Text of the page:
TU 3 – Improving speed play for fast break situations ()
The objective of this training unit is to improve free play in fast break situations. Following warm-up and a short game, the players play long passes during the ball familiarization phase which will be further developed in the goalkeeper warm-up shooting exercise. This is followed by a series of shots requiring precise passes. Afterwards, the players practice free play in outnumbered, open situations during fast breaks. A closing game with gradually increasing complexity completes this training unit.
TU 4 – Developing a well-structured second wave by implementing long crossing moves and options for further playing ()
The objective of this training unit is to develop a long crossing during the second wave. Following a warm-up running exercise, a short game, and a ball familiarization exercise, the players initially develop the long crossing during the goalkeeper warm-up shooting phase. In the subsequent series of shots which will be combined with a 1-on-0 fast break, the players practice the long crossing with compensation of the center back player. Defense players and the pivot are added for the two subsequent small group exercises, before the players implement the course 4-on-4 during the closing part of the training unit.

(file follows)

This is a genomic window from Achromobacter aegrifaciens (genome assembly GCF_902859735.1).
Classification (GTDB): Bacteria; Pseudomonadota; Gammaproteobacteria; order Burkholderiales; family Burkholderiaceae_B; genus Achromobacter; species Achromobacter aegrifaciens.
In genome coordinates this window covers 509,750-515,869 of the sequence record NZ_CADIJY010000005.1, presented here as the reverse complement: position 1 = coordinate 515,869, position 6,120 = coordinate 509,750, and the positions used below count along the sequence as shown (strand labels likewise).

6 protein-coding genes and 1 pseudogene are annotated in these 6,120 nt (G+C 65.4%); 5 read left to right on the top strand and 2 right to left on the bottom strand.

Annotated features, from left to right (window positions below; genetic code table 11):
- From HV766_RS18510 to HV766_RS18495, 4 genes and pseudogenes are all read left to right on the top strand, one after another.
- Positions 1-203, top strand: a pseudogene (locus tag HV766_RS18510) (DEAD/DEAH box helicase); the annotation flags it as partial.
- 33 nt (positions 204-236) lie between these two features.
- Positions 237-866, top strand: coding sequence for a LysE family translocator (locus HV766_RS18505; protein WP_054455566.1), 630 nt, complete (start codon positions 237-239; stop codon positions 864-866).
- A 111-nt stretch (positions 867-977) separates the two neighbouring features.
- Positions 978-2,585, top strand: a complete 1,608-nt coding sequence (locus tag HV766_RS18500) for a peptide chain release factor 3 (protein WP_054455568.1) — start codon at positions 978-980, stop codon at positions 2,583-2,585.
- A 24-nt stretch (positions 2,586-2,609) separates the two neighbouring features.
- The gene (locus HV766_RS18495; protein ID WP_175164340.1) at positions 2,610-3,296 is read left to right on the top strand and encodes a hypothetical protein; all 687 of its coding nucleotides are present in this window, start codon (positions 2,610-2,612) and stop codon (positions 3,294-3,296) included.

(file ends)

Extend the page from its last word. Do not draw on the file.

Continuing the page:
TU 5 – Step-by-step development of initial actions after a fast throw-off (TU 227) ()
The objective of this training unit is to develop a simple initial action after a fast throw-off. Following warm-up and a coordination run exercise, the players practice the basics during the ball familiarization phase and the goalkeeper warm-up shooting. During the three subsequent exercises, the players further develop the running and passing paths and eventually combine them in order to create an initial action. In the closing game, the players implement what they practiced before.
1st English edition released on 14 Nov 2018
German original edition released on 23 Aug 2016
Published by DV Concept
Editors, design, and layout: Jörg Madinger, Elke Lackner
Proofreading and English translation: Nina-Maria Nahlenz
This publication is listed in the catalogue of the German National Library. Please refer to http://dnb.de for bibliographic data.
The work and its components are protected by copyright. No reprinting, photomechanical reproduction, storing or processing in electronic systems without the publisher's written permission.
1. Insight into the annual schedule
In the training of adult teams, a coach usually will be measured based on his or her success (league position). Hence, the individual training units are strongly focused on the respective opposing team (aim of season). Winning games and making efficient use of the team’s potential are paramount.